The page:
Two new sites for dissent

Came across two new sites for dissent and critical perspectives in Sri Lanka have cropped up recently.

fd

Forgotten Diaries was started in June ’08 and only has a handful of posts. However, the content in these posts is very thought provoking, though judging by the paucity of comments, it is unlikely that this blog is well known.

jd

Just Dissent is brand new. Begun in March 2009 it already has content in English and Sinhala which is largely linking to wire reports on the web. The latest post at the time of writing, I am a Traitor, challenges apathy and encourages pro-active participation to strengthen democracy.

The idiom in Just Dissent is more immediate and visceral, whereas the prose in Forgotten Diaries, which features content from In Mutiny, is more measured. Both however offer new sites for debate and discussion for those connected to the web and interested in civic identity, nationalism, democracy and conflict transformation.

That’s two more valuable spaces in a context where independent media and the freedom of expression are almost non-existant.

Mainstream bloggers?

Indi and Dinidu are two examples of bloggers who transition easily, and arguably effectively, between new and mainstream print media. Indi’s just taken up a column in the Sunday Leader (as I have, more anon) and Dinidu was formerly with the Daily Mirror, helping them inter alia to set up a Twitter feed. Both write regularly on their blogs, treating blogs not as another chore but an integral part of their self-expression and work.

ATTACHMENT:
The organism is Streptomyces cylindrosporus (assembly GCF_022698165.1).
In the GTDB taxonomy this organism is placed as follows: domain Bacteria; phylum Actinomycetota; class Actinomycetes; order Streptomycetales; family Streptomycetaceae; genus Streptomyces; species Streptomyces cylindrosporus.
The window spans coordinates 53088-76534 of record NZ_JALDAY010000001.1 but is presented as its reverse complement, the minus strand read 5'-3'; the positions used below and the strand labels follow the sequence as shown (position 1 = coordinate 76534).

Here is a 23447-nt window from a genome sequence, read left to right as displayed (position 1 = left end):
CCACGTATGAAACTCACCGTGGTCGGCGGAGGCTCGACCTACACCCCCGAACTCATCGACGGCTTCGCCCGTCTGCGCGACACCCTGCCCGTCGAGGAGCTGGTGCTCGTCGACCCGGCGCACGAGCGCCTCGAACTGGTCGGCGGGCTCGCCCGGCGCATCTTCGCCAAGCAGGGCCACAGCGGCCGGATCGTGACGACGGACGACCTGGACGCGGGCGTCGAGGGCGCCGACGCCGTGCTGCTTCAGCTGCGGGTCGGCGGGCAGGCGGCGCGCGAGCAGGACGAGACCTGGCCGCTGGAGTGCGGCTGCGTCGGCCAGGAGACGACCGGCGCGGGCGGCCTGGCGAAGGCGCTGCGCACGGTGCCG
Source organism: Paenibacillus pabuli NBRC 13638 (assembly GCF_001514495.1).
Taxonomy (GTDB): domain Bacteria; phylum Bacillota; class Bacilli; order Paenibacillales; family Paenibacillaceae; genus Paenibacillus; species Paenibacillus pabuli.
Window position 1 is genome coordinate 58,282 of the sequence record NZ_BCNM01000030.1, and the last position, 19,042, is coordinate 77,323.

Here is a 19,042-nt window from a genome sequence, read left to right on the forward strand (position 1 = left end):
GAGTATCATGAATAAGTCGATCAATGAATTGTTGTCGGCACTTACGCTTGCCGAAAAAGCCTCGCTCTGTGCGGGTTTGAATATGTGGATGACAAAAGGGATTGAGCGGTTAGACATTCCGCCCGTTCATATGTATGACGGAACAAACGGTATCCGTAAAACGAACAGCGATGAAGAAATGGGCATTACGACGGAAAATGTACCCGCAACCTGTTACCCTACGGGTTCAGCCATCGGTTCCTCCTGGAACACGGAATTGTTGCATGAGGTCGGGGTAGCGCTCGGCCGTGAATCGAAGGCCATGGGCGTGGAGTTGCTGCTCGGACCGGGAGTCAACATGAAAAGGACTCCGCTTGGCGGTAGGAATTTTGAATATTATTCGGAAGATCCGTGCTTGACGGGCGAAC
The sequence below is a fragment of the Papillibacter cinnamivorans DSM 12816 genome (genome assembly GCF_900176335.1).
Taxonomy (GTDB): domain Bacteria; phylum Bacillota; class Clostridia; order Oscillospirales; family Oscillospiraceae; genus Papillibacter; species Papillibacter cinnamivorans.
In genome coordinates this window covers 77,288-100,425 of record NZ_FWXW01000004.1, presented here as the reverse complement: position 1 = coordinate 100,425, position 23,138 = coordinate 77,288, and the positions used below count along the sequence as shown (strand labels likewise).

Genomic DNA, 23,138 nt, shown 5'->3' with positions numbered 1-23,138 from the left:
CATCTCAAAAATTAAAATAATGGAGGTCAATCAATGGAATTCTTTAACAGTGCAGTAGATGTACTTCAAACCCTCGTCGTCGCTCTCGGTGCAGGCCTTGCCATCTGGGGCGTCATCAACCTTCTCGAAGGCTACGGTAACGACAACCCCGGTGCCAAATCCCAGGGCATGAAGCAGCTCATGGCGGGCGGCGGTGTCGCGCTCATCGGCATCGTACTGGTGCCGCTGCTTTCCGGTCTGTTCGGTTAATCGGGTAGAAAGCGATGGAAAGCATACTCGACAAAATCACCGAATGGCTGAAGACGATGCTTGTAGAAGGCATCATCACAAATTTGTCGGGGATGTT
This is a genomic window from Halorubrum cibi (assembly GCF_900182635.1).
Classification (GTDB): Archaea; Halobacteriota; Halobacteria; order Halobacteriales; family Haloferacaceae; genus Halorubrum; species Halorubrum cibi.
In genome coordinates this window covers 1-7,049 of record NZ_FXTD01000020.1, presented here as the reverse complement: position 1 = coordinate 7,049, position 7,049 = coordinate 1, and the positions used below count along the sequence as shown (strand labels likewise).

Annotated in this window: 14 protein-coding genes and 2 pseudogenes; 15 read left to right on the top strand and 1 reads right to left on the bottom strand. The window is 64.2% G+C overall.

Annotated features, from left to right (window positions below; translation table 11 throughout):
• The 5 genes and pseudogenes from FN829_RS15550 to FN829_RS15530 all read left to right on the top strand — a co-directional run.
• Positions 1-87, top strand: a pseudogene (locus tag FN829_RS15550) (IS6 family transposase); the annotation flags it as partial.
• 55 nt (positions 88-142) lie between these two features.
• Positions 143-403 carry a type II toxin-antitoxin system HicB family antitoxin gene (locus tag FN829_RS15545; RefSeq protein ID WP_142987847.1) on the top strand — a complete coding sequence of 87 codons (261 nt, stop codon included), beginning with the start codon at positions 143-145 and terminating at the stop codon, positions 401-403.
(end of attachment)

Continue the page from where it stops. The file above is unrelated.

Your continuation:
The three of us are perhaps the only bloggers in Sri Lanka that engage regularly with mainstream media (though authors such as David Blacker write the occasional piece). I have an on-going English TV talk show, write to Montage and Spectrum monthly, have just accepted to write a column in the Sunday Leader, blog here, edit and manage Groundviews, occasionally give input into Vikalpa, Vikalpa’s YouTube channel, archive websites at risk of being blocked or just dissapearing and am part of a many other web initiatives that seek to promote progressive, civil dialogue aimed at securing dissent and democracy in a violent context.

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Blogs and media censorship – Iran and Sri Lanka

“Given the repressive media environment in Iran today, blogs may represent the most open public communications platform for political discourse. The peer-to-peer architecture of the blogosphere is more resistant to capture or control by the state than the older, hub and spoke architecture of the mass media model.”

The very same could be said of the blogoshere in Sri Lanka today.

Read the fascinating study, Mapping Iran’s Online Public: Politics and Culture in the Persian Blogosphere, conducted by the Berkman Center for Internet and Society here.  

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